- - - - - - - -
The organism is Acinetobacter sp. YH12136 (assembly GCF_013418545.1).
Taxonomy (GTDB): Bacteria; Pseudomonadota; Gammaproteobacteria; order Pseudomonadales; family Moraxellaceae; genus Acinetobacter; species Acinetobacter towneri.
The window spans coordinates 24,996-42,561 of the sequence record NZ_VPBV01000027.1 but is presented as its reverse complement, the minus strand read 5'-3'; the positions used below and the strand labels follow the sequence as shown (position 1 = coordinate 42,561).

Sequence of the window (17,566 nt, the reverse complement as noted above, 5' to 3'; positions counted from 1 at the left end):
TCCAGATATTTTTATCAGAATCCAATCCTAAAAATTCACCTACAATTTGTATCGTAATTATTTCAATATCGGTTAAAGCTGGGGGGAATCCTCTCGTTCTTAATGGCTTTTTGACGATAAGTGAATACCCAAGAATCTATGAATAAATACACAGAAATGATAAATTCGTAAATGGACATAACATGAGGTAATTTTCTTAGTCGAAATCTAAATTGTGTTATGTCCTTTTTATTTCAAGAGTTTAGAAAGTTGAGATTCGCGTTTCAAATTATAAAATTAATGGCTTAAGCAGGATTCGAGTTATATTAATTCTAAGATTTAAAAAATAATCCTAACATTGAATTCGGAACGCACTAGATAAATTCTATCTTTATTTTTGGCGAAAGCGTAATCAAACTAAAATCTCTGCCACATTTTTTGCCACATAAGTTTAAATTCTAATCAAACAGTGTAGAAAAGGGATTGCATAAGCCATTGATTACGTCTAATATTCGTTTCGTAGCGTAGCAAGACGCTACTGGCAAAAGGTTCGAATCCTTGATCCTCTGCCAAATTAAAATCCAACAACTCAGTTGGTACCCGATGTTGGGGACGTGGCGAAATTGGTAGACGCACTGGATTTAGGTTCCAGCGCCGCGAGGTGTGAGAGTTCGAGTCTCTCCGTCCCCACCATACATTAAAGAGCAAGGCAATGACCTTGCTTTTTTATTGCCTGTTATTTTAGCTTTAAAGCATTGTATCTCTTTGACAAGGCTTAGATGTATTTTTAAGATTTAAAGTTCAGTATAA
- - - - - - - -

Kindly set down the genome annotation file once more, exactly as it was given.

The organism is Acinetobacter sp. YH12136 (assembly GCF_013418545.1).
Taxonomy (GTDB): Bacteria; Pseudomonadota; Gammaproteobacteria; order Pseudomonadales; family Moraxellaceae; genus Acinetobacter; species Acinetobacter towneri.
The window spans coordinates 24,996-42,561 of the sequence record NZ_VPBV01000027.1 but is presented as its reverse complement, the minus strand read 5'-3'; the positions used below and the strand labels follow the sequence as shown (position 1 = coordinate 42,561).

Sequence of the window (17,566 nt, the reverse complement as noted above, 5' to 3'; positions counted from 1 at the left end):
TCCAGATATTTTTATCAGAATCCAATCCTAAAAATTCACCTACAATTTGTATCGTAATTATTTCAATATCGGTTAAAGCTGGGGGGAATCCTCTCGTTCTTAATGGCTTTTTGACGATAAGTGAATACCCAAGAATCTATGAATAAATACACAGAAATGATAAATTCGTAAATGGACATAACATGAGGTAATTTTCTTAGTCGAAATCTAAATTGTGTTATGTCCTTTTTATTTCAAGAGTTTAGAAAGTTGAGATTCGCGTTTCAAATTATAAAATTAATGGCTTAAGCAGGATTCGAGTTATATTAATTCTAAGATTTAAAAAATAATCCTAACATTGAATTCGGAACGCACTAGATAAATTCTATCTTTATTTTTGGCGAAAGCGTAATCAAACTAAAATCTCTGCCACATTTTTTGCCACATAAGTTTAAATTCTAATCAAACAGTGTAGAAAAGGGATTGCATAAGCCATTGATTACGTCTAATATTCGTTTCGTAGCGTAGCAAGACGCTACTGGCAAAAGGTTCGAATCCTTGATCCTCTGCCAAATTAAAATCCAACAACTCAGTTGGTACCCGATGTTGGGGACGTGGCGAAATTGGTAGACGCACTGGATTTAGGTTCCAGCGCCGCGAGGTGTGAGAGTTCGAGTCTCTCCGTCCCCACCATACATTAAAGAGCAAGGCAATGACCTTGCTTTTTTATTGCCTGTTATTTTAGCTTTAAAGCATTGTATCTCTTTGACAAGGCTTAGATGTATTTTTAAGATTTAAAGTTCAGTATAA